BABY BOXES TAKE ROOT IN U.S.
Sleep safety programme expanded to reduce sudden unexpected infant deaths
CARDBOARD boxes aren’t new technology. But when linked to a practice that started in Finland decades ago to help babies sleep safely, it takes on a new purpose as so-called “baby boxes” make their way to the United States.
Parents are taking baby boxes home from hospitals along with their newborns.
A Los Angeles-based company has partnered with health officials to give the boxes away for free and an online initiative offers advice to reduce sudden unexpected infant deaths (SUID).
New Jersey and Ohio were the first to participate in the programme.
“To new mums: (SUID) was one of my biggest fears and then it happened,” said Chauntia Williams, 35, of Ohio.
She is an advocate for safe sleeping and the boxes after she lost her 33-day-old daughter, Aaliyah, nine years ago.
Williams said her daughter went to sleep in a crib with cushiony bumpers, stuffed animals and an added blanket beneath the fitted sheet and never woke up.
She said the coroner determined the bedding caused the death. She now uses a box with her son, Bryce. Her message to new parents: educate yourselves on safe sleep habits.
SUID includes sudden infant death syndrome and accidental suffocation and strangulation from overcrowded bassinets or cribs. Health officials said the boxes were a useful part of a safesleep education programme.
The state of Ohio on Wednesday joined New Jersey in offering the cardboard boxes, which double as bassinets, for free. Each box comes with a mattress, fitted sheet, onesie and diapers.
The idea for baby boxes started in Finland in the 1930s, and is tied to a sharp drop in sudden infant deaths, said paediatrician Dr Kathryn McCans.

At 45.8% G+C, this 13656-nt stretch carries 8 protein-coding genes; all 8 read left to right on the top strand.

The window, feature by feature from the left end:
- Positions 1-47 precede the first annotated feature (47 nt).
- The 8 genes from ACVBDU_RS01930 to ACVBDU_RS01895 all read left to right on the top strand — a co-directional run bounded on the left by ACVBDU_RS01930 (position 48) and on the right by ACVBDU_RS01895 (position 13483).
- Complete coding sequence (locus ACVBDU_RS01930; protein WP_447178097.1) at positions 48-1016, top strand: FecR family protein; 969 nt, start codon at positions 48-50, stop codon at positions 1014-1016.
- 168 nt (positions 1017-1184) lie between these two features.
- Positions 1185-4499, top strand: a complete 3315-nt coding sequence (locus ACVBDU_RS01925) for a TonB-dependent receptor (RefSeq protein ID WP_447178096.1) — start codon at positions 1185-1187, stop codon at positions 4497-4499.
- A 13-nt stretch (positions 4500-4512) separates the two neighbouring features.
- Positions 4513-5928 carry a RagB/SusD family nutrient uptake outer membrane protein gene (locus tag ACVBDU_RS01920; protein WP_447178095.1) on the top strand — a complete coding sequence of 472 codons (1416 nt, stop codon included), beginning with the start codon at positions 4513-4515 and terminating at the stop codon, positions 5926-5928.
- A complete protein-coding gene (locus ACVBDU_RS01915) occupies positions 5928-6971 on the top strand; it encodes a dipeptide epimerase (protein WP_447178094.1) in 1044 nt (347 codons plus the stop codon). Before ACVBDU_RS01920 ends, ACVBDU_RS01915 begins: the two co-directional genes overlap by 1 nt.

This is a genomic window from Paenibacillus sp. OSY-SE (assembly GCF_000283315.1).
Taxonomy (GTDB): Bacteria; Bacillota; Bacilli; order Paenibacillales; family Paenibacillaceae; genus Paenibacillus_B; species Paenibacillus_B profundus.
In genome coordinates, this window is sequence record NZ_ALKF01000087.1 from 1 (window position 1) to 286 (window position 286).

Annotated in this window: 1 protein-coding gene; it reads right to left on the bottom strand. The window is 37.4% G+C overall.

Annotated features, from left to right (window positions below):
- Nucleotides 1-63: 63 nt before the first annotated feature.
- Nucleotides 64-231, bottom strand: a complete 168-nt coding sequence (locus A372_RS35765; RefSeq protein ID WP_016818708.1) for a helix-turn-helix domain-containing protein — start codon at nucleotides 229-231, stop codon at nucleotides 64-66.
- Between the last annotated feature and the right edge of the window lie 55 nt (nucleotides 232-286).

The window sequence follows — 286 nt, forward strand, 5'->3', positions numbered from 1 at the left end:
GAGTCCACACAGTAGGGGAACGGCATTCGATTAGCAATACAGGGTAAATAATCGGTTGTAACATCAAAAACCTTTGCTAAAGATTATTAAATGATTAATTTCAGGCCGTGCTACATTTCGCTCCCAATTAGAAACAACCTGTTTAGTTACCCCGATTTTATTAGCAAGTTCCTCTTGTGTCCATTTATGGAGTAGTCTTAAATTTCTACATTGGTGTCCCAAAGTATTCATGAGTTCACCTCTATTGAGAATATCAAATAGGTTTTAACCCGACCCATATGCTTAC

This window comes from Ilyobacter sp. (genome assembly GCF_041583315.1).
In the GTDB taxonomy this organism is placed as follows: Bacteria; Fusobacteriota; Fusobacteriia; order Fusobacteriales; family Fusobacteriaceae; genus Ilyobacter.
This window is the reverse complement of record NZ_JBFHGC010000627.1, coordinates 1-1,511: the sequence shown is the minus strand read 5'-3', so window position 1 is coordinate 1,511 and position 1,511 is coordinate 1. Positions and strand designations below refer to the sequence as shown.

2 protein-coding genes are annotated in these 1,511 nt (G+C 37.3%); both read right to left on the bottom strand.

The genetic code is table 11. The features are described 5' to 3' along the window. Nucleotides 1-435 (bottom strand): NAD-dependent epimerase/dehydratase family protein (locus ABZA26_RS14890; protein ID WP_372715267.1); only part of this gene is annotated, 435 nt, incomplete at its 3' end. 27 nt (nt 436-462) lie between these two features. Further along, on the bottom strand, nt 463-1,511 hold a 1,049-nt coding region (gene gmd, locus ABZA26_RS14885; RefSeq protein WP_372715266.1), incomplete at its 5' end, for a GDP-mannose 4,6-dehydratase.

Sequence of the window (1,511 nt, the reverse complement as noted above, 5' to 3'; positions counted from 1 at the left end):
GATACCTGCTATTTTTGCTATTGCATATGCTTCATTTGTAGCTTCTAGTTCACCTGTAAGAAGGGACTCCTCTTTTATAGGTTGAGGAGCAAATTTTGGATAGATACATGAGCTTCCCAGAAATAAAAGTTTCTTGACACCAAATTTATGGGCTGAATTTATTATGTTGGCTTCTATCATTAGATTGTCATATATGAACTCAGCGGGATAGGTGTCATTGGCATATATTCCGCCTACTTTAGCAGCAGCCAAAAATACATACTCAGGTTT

The boxes provided a clutterfree sleep space that reduced accidental and unexpected deaths.
The Centres for Disease Control and Prevention said the rate of SUID in the US had declined since the 1990s, when officials began recommending parents put infants to sleep on their backs.
About 3,700 sudden infant deaths were reported in the country in 2015.
The boxes were a new idea for many Americans.
“The thought of putting the baby in a box was weird,” said Dolores Peterson, who was among the first to bring home a box.
Peterson’s daughter, Ariabella, is 3-months old.
She said the programme was eye-opening for how much she learned about how to prevent sudden unexpected infant death.
Dr McCans said the complimentary items, like diapers and onesies, were nice, but the important objective was bringing down infant deaths and grounding parents on safe sleep practices — placing babies on their backs to sleep; not using bumpers in cribs; keep stuffed animals and blankets out of infants’ sleep spaces and avoid sleeping in the same bed as infants.
“No one brings their baby into bed with them because they want their baby to die,” she said.
“They do it because they want to be nurturing and they are, but it’s not safe.”
To get the boxes, prospective mums could register through babyboxuniversity.com, watch a handful of videos on sleep safety and pass a quiz.
Parents could then take their digital or printed-out certificates to a participating hospital for their boxes.
Dolores Peterson and daughter, Ariabella, at their home in Camden, New Jersey. New Jersey became the first US state to send newborn babies home with a box that doubles as a crib.